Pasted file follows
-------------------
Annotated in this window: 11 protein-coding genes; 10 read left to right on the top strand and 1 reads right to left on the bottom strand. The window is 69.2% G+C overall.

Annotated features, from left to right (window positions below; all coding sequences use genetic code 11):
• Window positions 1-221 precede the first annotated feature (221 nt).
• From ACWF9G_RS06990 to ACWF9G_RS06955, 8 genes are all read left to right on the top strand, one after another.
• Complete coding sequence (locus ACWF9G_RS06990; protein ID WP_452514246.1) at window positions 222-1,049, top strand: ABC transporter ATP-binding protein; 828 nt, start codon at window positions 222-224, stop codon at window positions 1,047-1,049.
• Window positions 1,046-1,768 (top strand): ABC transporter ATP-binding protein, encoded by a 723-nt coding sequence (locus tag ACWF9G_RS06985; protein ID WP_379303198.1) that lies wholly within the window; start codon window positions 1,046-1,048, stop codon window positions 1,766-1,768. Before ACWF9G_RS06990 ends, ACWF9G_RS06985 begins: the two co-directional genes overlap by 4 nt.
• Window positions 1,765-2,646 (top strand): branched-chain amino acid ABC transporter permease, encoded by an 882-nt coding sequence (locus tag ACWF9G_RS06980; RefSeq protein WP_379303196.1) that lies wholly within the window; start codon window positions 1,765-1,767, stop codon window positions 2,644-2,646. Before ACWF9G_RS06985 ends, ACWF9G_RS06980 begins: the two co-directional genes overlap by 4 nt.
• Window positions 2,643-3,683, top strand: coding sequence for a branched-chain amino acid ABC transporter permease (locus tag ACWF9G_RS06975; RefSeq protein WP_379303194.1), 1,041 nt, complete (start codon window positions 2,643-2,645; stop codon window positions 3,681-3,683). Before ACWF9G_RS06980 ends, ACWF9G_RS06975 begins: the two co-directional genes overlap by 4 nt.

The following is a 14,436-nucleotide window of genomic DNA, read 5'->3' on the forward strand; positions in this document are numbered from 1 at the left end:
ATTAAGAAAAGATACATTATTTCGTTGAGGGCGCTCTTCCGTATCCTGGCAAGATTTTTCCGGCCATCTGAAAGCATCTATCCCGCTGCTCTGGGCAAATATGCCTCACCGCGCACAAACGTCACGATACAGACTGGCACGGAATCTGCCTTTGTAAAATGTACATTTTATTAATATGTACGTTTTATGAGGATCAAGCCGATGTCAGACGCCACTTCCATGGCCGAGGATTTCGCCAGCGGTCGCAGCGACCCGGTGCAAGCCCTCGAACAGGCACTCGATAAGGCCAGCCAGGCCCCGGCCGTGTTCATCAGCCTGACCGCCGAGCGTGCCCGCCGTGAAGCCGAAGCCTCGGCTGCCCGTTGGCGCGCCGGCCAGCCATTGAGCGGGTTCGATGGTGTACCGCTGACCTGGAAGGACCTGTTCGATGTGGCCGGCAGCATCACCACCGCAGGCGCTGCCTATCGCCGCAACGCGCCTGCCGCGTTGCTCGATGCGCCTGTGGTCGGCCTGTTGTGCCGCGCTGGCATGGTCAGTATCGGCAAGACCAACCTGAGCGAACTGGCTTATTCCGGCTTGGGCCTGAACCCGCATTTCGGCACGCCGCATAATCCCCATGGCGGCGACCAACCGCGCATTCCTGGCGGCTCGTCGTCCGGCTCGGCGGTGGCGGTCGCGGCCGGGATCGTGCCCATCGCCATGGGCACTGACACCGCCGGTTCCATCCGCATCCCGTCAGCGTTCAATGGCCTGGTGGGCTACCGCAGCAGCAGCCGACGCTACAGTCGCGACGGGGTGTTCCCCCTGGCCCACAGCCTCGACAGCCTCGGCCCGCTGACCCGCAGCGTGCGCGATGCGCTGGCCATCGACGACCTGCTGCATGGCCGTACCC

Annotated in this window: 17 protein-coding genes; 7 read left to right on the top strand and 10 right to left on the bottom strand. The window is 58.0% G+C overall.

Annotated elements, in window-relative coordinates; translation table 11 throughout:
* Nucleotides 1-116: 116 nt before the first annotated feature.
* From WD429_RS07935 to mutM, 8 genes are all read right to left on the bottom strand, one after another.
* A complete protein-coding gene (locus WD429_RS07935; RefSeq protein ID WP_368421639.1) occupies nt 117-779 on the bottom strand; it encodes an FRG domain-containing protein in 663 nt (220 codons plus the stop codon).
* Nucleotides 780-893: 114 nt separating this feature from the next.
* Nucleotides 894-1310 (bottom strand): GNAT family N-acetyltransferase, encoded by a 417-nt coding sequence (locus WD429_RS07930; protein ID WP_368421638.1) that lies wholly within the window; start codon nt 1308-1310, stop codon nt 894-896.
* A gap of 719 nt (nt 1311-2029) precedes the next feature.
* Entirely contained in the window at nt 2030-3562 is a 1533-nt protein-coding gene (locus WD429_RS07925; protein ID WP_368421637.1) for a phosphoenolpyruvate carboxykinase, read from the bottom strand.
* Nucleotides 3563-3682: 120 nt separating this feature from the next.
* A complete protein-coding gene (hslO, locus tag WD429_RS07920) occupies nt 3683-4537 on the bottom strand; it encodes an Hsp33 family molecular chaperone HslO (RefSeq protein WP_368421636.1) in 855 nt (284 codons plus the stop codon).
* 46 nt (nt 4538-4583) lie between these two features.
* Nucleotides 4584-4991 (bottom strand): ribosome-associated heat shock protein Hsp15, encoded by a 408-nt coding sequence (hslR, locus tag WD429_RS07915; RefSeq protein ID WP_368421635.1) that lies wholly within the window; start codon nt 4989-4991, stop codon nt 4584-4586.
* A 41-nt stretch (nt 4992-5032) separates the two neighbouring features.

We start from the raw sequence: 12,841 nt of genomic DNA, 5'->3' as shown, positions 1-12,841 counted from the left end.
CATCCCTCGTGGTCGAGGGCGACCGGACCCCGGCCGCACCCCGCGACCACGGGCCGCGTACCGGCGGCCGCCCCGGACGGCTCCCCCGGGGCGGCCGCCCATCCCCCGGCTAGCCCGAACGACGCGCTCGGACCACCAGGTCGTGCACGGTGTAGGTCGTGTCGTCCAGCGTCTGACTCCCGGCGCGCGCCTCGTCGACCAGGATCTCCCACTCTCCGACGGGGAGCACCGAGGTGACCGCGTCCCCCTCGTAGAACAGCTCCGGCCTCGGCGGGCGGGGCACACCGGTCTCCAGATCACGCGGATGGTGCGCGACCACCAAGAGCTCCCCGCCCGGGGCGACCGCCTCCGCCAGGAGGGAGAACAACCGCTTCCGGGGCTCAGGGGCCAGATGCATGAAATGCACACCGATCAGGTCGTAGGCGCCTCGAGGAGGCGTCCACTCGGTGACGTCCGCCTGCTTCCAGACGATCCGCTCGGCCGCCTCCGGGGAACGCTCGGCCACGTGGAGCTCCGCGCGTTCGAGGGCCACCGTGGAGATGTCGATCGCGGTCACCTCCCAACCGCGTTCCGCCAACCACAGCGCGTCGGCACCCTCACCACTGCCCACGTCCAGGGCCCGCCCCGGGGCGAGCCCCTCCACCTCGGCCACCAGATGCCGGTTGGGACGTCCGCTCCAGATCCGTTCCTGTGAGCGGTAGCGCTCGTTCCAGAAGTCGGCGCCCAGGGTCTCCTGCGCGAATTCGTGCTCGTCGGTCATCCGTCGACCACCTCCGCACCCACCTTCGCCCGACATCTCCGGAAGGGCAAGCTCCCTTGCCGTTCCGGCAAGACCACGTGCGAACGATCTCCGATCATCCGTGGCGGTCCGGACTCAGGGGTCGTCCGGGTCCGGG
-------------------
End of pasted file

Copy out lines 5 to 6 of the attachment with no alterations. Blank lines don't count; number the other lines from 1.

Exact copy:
• Complete coding sequence (locus ACWF9G_RS06990; protein ID WP_452514246.1) at window positions 222-1,049, top strand: ABC transporter ATP-binding protein; 828 nt, start codon at window positions 222-224, stop codon at window positions 1,047-1,049.
• Window positions 1,046-1,768 (top strand): ABC transporter ATP-binding protein, encoded by a 723-nt coding sequence (locus tag ACWF9G_RS06985; protein ID WP_379303198.1) that lies wholly within the window; start codon window positions 1,046-1,048, stop codon window positions 1,766-1,768. Before ACWF9G_RS06990 ends, ACWF9G_RS06985 begins: the two co-directional genes overlap by 4 nt.